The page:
Rarely found in this pristine condition, the head, hands and shoes are constructed of tenite, which was an early hard plastic. This African-American male pappy is 14 inches long and is all-original, even retaining his original strings and wooden "airplane" marionette controls. The latest patent date on the "airplane" label indicates that this puppet was produced in 1938. His smiling face is wonderful--and his life-like wool hair add to his character!
The Hazelle Company was a puppet-making company located in Kansas City, Missouri. The company began making hand puppets and marionettes in 1932, and it continued operations for the next 43 years. The founder, Hazelle Rollins, passed away in 1984, nine years after the company closed its doors.
A unique opportunity to acquire a superb, vintage, Black Memorabilia Marionette! Please see the companion Hazelle Little Black Girl and Boy Hand Puppets as well as the other 3 African-American themed Marionettes also offered! Photos of the 4 Hazelle Marionette puppets currently offered for purchase are featured here.
Please note that any white spots seen in the photos of the marionette are the result of photo flash glare, not a condition problem.
This 32 page, Pre-Primer called "Everyday Doings" written by Julia Letheld Hahn, was published in 1935 by the Houghton Mifflin Company, and was acquired for use by the York, Pennsylvania, School District in 1936 (see ink stampings to front cover).
In wonderful condition with absolutely no evidence of use, this booklet was one workbook within the Child Development Series of Houghton Mifflin Early Readers.
The interior front cover page lists the table of contents and the interior back cover page lists instructional suggestions "For The Teacher".
A selection of photos are offered to show the colored interior pages, each of which holds a particular title and 4 numbered drawings related to the subject title. These pages were undoubtedly used by the teacher to promote in her young students, thought, creativity, verbal expressive ability, and the development of both vocabulary and sequential thinking ability, to name a few of the necessary reading readiness skills!
A rarely found, early 20th century teaching tool as these workbooks were designed to be used and then discarded!
Please disregard any white spots or lines or areas which appear to be lighter than the rest of the page. All color is even throughout with no fading. These photo imperfections are simply due to sunlight reflections.
Circa 1920-30’s, the chalk box features a sliding wooden top and carries further advertising on one side printed in matching cobalt blue print. Box measures 6.5 inches x 4.5 inches x 3.75 inches and is constructed of machine cut hinges. In pristine condition and an increasingly difficult collectible to find!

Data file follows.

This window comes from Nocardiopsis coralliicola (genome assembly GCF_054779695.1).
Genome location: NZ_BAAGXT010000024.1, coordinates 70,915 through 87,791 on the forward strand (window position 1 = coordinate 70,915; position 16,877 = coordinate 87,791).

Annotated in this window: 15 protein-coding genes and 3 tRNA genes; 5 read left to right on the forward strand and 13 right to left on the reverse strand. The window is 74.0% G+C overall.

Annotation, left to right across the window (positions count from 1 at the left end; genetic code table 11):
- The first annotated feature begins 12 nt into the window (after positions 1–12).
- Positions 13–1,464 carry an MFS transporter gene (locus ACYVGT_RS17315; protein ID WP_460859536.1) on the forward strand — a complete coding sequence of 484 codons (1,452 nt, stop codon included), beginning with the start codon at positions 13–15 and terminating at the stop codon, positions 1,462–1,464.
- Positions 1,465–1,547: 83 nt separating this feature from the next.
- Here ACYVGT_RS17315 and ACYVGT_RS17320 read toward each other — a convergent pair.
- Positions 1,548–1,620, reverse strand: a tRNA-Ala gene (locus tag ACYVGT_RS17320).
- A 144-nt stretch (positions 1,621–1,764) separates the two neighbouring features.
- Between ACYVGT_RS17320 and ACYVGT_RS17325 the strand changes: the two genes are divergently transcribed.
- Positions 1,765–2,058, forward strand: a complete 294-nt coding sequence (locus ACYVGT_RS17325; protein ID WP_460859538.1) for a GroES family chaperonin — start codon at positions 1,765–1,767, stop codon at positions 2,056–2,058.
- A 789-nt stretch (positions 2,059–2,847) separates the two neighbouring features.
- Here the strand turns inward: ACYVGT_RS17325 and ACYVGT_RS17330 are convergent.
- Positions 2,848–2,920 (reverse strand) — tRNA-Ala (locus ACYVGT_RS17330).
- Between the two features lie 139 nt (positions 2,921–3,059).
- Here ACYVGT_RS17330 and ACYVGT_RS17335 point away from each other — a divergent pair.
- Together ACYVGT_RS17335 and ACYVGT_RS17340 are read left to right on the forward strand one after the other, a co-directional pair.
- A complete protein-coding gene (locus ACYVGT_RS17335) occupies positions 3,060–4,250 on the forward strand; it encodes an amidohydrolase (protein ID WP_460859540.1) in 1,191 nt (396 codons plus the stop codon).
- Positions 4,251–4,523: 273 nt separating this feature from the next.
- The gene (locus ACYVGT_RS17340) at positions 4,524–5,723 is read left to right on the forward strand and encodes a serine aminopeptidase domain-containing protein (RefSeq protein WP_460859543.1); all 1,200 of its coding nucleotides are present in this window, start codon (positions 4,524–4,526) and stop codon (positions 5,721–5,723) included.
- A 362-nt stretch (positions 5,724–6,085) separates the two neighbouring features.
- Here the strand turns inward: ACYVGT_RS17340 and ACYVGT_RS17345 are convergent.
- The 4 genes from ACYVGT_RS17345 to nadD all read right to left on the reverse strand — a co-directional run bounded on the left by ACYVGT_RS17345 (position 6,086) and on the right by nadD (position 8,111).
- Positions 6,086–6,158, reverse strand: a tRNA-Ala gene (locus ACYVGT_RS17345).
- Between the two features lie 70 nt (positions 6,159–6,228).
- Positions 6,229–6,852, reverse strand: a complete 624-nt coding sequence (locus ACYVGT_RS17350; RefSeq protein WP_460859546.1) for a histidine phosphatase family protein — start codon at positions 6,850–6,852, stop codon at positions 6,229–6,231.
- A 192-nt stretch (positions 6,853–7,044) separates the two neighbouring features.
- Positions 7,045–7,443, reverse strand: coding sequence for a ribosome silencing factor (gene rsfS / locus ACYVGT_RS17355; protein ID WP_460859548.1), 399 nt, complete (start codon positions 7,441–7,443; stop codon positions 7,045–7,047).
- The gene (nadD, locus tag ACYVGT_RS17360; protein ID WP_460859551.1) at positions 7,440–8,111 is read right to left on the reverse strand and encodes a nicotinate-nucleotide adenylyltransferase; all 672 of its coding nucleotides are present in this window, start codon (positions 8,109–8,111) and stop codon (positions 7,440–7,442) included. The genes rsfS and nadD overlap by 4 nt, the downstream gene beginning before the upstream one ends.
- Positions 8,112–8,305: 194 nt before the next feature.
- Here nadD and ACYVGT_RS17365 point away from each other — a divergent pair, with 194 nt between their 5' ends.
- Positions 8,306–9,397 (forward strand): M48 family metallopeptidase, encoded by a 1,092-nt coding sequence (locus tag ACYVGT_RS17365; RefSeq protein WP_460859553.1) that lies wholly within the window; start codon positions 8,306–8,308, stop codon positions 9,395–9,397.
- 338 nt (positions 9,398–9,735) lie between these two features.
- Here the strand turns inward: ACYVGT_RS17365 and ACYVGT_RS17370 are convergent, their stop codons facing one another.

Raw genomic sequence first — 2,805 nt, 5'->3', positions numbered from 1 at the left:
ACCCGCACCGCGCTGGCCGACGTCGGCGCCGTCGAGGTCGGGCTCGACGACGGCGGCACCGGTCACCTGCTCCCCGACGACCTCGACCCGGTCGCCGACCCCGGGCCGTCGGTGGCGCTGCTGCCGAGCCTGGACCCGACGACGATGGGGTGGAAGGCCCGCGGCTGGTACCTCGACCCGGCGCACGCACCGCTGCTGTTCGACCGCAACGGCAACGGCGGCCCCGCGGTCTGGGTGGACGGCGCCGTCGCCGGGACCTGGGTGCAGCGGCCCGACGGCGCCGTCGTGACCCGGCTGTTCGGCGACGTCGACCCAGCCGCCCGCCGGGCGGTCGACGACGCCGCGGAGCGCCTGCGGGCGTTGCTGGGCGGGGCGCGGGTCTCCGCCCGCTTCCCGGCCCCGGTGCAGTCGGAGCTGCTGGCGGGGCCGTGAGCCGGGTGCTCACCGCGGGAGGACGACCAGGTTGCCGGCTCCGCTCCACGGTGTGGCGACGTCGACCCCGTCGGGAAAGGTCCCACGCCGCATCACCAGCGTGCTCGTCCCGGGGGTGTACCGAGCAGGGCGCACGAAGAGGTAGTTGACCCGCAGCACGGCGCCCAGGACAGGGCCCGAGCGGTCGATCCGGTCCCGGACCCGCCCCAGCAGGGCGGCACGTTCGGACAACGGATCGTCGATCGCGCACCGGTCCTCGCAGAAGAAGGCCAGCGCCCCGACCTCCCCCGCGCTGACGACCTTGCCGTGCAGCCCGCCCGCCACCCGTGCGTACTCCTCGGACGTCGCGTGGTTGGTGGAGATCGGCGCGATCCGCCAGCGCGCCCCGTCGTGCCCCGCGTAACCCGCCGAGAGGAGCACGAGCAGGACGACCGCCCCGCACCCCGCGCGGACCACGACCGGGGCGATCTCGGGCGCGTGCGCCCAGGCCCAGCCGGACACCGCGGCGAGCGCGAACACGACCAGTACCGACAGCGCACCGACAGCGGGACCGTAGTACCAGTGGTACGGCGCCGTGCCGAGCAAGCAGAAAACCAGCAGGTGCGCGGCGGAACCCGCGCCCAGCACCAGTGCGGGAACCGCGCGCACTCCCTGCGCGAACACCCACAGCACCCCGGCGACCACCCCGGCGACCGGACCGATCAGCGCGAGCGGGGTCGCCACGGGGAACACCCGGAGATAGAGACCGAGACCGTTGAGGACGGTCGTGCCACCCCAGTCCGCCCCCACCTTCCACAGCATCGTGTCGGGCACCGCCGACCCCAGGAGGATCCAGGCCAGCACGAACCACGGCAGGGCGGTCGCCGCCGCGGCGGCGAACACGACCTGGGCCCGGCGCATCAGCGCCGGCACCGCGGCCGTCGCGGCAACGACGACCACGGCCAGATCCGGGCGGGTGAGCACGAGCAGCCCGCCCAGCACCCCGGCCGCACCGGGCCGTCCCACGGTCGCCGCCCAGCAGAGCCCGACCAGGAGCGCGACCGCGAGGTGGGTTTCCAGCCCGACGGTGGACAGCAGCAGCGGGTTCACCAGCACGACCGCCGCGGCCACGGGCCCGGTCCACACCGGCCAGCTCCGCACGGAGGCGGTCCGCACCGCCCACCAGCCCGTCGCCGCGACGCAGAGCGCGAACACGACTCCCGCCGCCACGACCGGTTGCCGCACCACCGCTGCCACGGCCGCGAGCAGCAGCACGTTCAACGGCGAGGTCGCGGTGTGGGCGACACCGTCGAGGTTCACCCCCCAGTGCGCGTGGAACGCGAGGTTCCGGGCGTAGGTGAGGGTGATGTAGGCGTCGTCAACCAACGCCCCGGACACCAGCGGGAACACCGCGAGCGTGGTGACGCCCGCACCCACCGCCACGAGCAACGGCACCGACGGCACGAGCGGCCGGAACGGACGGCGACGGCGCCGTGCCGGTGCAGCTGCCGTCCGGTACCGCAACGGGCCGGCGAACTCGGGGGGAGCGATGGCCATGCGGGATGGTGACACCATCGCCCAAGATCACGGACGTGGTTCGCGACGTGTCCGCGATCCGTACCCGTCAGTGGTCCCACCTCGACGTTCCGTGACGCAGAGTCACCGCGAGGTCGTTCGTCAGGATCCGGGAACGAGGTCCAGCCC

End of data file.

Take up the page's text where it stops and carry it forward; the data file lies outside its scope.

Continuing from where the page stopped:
In very nice condition with minor scratches to paint here and there as seen in photos, this wind-up toy works, but can be a little fussy. Given its 100+ years of age, a bit of fussiness in the mechanism is not atypical or unexpected. Marked "TOMBO" Alabama Coon Jigger Trademark Strauss Mfg Co New York USA; US Patent May 24, 1910. The figure, itself, is 8.25 inches high.
This fabulous toy is a CLASSIC MUST-HAVE for the avid Black Memorabilia Toy collector!
The character of Rastus was based on an actual person- a black waiter from Chicago- who was paid $5 for the use of his image by Colonel Mapes, the General Manager of the Nabisco Company, the owner of Cream of Wheat. The company began using the waiter’s image in the early 1900’s, replacing the original woodcut of a black chef that appeared on the packaging from 1894 until that time. Interestingly from a social and historical perspective, the depiction of the ever-pleasant, always-smiling Rastus was both a subtle yet positive departure from the extremely derogatory advertising much more typical of the era- advertising that nearly always featured blacks with wildly contorted and exaggerated features most often in very undignified poses and predicaments.
This beautiful puzzle, which is in excellent condition, is attractively framed in a hardwood molding colored in walnut, ebony and gold. The puzzle frame is original to the puzzle, and it is contemporary to the production date of the puzzle as it still retains its original wood panel backing, a framing technique not typically found after 1910. The puzzle pieces, themselves, are very finely and delicately cut, and are of a much smaller size than what is typically found in puzzles dating from the 1920’s and beyond.
A phenomenal piece that would be a centerpiece to any serious Black Americana, Advertising, or Cream of Wheat collection!
PLEASE NOTE: Any discoloration, white spots, or other unnatural variances in color are due to the unavoidable light reflections caused by the glass in the framing. The presence of the glass made photography quite a challenge!
Constructed of metal with green printing, this circa 1920's sign reads: "HARLEM, Austin's Only Exclusive Colored Theatre, Telephone 83?5?33".